Colon Cancer Prevention

  • Medical Author:
    Dennis Lee, MD

    Dr. Lee was born in Shanghai, China, and received his college and medical training in the United States. He is fluent in English and three Chinese dialects. He graduated with chemistry departmental honors from Harvey Mudd College. He was appointed president of AOA society at UCLA School of Medicine. He underwent internal medicine residency and gastroenterology fellowship training at Cedars Sinai Medical Center.

  • Medical Editor: Jay W. Marks, MD
    Jay W. Marks, MD

    Jay W. Marks, MD

    Jay W. Marks, MD, is a board-certified internist and gastroenterologist. He graduated from Yale University School of Medicine and trained in internal medicine and gastroenterology at UCLA/Cedars-Sinai Medical Center in Los Angeles.

  • Medical Editor: Charles Patrick Davis, MD, PhD
    Charles Patrick Davis, MD, PhD

    Charles Patrick Davis, MD, PhD

    Dr. Charles "Pat" Davis, MD, PhD, is a board certified Emergency Medicine doctor who currently practices as a consultant and staff member for hospitals. He has a PhD in Microbiology (UT at Austin), and the MD (Univ. Texas Medical Branch, Galveston). He is a Clinical Professor (retired) in the Division of Emergency Medicine, UT Health Science Center at San Antonio, and has been the Chief of Emergency Medicine at UT Medical Branch and at UTHSCSA with over 250 publications.

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Colon Cancer Screening And Surveillance

Screening recommendations for individuals with average risk of colon cancer

The life-time risk for an adult American to develop colorectal cancer is approximately 6%. Fecal occult blood tests and flexible sigmoidoscopic examinations are the recommended screening tests for these individuals at average risk for developing colorectal cancer.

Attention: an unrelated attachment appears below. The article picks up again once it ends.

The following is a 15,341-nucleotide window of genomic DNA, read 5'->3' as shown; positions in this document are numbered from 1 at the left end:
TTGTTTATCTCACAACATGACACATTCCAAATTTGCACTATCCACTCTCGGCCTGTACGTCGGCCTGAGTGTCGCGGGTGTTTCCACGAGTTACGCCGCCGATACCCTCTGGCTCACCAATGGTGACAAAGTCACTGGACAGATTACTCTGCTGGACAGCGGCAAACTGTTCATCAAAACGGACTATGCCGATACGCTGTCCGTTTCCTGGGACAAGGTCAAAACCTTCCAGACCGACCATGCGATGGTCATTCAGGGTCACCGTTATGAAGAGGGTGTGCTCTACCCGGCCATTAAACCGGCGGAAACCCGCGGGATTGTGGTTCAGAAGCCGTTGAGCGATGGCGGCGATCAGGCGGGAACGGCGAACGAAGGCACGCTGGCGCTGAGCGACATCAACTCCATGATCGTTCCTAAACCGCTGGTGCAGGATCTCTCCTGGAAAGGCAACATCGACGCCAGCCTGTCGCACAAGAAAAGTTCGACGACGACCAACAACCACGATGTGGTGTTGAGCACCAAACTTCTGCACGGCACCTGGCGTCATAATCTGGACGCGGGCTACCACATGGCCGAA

Quick GuideColorectal Cancer Pictures Slideshow: Understanding Cancer of the Colon

Colorectal Cancer Pictures Slideshow: Understanding Cancer of the Colon

Colon cancer prevention facts

  • Colon cancers may be both preventable and, if detected, still curable if found at an early stage and promptly treated.
  • Screening for colon cancer in asymptomatic people is recommended to begin at age 50.
  • Risk factors for colorectal cancers include a family history of colon polyps, genetic factors and certain lifestyle choices.
  • Colonoscopy and flexible sigmoidoscopy may treat and/or prevent colorectal cancers safely and effectively. Colon polyp removal is the most effective way to prevent colon cancer from occuring.
  • The new Cologuard test also may detect early precancerous and/or cancers of the colon safely and effectively, and thus allow invasive colonoscopy to become more of a treatment modality instead of a "test and treat if necessary procedure."
  • Treatments of patients to prevent colorectal cancer that may be effective in some individuals but may have long-term adverse side effects include any NSIAD therapy.
  • The use of two antioxidants, vitamins A and C, are apparently ineffective in reducing the incidence of colorectal cancer.
  • People with hereditary colon cancer syndromes should consider genetic testing
  • Genetic testing and counseling can help determine the possibility of early-onset of colorectal cancers and allow early treatments.
  • Lifestyle changes (high fruit/fiber diet, no smoking, weight loss, screening and genetic testing in some individuals) may help reduce and/or possibly even prevent some people from developing colorectal cancers.
Medically Reviewed by a Doctor on 2/23/2016

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